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  • Author: Tibor Pecsics x
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The cranial morphometrics of the wildfowl (Anatidae)

Abstract

Wildfowl (Anatidae) are a diverse group of birds and globally distributed. These birds feed by widely varying methods, there are generalist and specialist species. In a number of vertebrate taxa trophic specializations have led to distinct differences in the morphology of the skull, like in birds. Our knowledge and understanding of the relationship between cranial morphology and feeding mechanism of wildfowl are limited. The aim of this article is to increase our knowledge of the relationship between skull shape and foraging habits and find the identifiable attributes of the differently adapted groups. We used morphometric methods with 7 linear measurements of the skull. We used principal component (PC) analysis to identify the groups with different foraging habits. The PCs were related to measurements which represent the demanded muscle mass for feeding and the amount of capable food items. The grazers have a narrower bill and bigger bone surface which requires more muscle tissue than the broad billed filter-feeders. We observed the structural and functional differences between grazers and filter-feeders. There are no important differences in the bill measurements between omnivore dabbling and diving ducks. Only the bill is not enough to deduce the foraging habits.

Open access
Analysis of skull morphometric characters in diurnal raptors (Accipitriformes and Falconiformes)

Abstract

Diurnal birds of prey (Accipitriformes and Falconiformes) has traditionally been known as comprising a single order. Recently, this classification has been used in the non-taxonomic sense as referring to a convergent group of birds that are largely classified as predatory birds. Although these birds are similar in their morphology, the species differ in their foraging methods and prey preference. The cranial shape and the physical attributes determine the efficiency of the resource use. The aim of this study is to increase our knowledge of the relationship between skull shape, prey preference, and foraging habits. A geometric morphometric approach was used to analyse two-dimensional cranial landmarks. We used principal component (PC) analyses on measurements that may be related to prey preference and foraging habits. The PCs are resulted described the relative height of the skull and beak, the variation in the relative size, the orientation and robustness of the lacrimal bone, the variation in the relative size of the neurocranium compared to the viscerocranium, and the orientation of the palatine bone. The dietary categories significantly overlap. The skull morphology reflects more on foraging habits than diet or prey preference.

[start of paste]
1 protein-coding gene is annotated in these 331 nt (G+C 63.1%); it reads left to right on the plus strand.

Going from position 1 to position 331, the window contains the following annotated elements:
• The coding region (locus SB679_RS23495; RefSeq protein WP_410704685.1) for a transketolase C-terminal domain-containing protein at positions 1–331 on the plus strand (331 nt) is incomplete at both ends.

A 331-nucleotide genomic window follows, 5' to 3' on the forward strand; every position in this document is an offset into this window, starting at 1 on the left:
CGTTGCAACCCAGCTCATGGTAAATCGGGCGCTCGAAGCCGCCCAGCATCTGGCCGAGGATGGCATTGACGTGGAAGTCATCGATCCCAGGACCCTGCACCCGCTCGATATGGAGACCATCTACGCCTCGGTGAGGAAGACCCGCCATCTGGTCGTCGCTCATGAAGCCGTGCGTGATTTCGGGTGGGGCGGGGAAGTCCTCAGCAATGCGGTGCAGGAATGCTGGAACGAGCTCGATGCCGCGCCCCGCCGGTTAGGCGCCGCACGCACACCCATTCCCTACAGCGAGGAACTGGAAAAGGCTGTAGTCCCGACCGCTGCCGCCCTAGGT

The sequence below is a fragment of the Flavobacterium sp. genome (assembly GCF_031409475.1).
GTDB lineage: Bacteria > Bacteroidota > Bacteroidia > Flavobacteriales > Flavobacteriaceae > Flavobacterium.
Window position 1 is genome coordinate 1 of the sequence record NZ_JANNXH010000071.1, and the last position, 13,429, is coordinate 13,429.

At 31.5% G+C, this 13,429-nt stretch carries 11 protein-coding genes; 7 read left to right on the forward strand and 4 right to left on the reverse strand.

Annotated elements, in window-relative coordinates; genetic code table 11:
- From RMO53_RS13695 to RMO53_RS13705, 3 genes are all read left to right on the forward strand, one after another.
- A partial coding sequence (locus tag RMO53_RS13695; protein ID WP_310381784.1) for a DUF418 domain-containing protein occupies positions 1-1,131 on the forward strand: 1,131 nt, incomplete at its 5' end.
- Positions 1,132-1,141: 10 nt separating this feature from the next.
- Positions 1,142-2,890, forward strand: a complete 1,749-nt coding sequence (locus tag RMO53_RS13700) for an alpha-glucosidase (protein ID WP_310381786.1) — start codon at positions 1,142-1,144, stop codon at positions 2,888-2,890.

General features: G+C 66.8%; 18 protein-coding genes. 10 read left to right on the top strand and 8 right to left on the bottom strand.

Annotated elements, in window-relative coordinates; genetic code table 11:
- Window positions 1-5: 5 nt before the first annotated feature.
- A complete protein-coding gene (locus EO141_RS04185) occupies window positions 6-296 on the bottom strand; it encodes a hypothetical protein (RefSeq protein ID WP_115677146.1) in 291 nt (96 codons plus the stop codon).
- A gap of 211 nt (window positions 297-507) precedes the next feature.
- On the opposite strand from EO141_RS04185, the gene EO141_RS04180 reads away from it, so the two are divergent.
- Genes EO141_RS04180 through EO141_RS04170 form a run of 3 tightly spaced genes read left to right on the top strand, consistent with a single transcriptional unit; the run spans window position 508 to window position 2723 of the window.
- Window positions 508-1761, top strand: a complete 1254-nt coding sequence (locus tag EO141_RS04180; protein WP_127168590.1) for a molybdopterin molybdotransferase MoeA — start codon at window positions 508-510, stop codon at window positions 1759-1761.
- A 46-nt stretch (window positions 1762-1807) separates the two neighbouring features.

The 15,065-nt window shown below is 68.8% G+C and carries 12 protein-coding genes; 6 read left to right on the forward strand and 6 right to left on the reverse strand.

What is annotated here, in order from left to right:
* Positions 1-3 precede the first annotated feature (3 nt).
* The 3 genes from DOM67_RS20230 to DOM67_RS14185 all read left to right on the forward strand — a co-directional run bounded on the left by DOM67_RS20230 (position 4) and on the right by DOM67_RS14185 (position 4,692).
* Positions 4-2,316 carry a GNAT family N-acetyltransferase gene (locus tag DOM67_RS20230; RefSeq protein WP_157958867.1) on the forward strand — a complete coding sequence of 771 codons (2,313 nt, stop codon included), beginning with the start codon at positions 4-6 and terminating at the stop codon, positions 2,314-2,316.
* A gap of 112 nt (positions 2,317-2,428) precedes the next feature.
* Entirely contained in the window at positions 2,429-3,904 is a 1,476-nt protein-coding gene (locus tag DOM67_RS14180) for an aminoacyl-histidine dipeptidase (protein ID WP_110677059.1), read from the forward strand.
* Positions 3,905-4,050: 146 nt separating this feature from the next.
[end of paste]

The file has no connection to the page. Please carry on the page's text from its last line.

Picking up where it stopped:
Open access
Analysis of skull morphometric characters in Owls (Strigiformes)

Abstract

Owls (Strigiformes) are small to large birds, mostly solitary and nocturnal predators. They can be found all around the Earth except Antarctica and some remote islands. The species differ in size, diet and habitat, which led to different morphological adaptations of the skull. The main differences are in the orbital and the otical region, which are connected to the visual and hearing capabilities. The aim of the recent study is to increase our knowledge of the relationship between skull shape and foraging habits and tried to find those characters that are related to diet. A geometric morphometric approach was used to analyse two-dimensional cranial landmarks. We used principal component (PC) analyses on measurements that may be related to visual and hearing abilities. The PCs are resulted in the robusticity of the skull and the asymmetry of the otical region. There are differences in position and shape of postorbital processes (POP) and tympanic wings (TW). Species with symmetrical skull shape are basically crepuscular or diurnal predators and species with more asymmetrical skulls are mostly nocturnal hunters and have better hearing capabilities.

Open access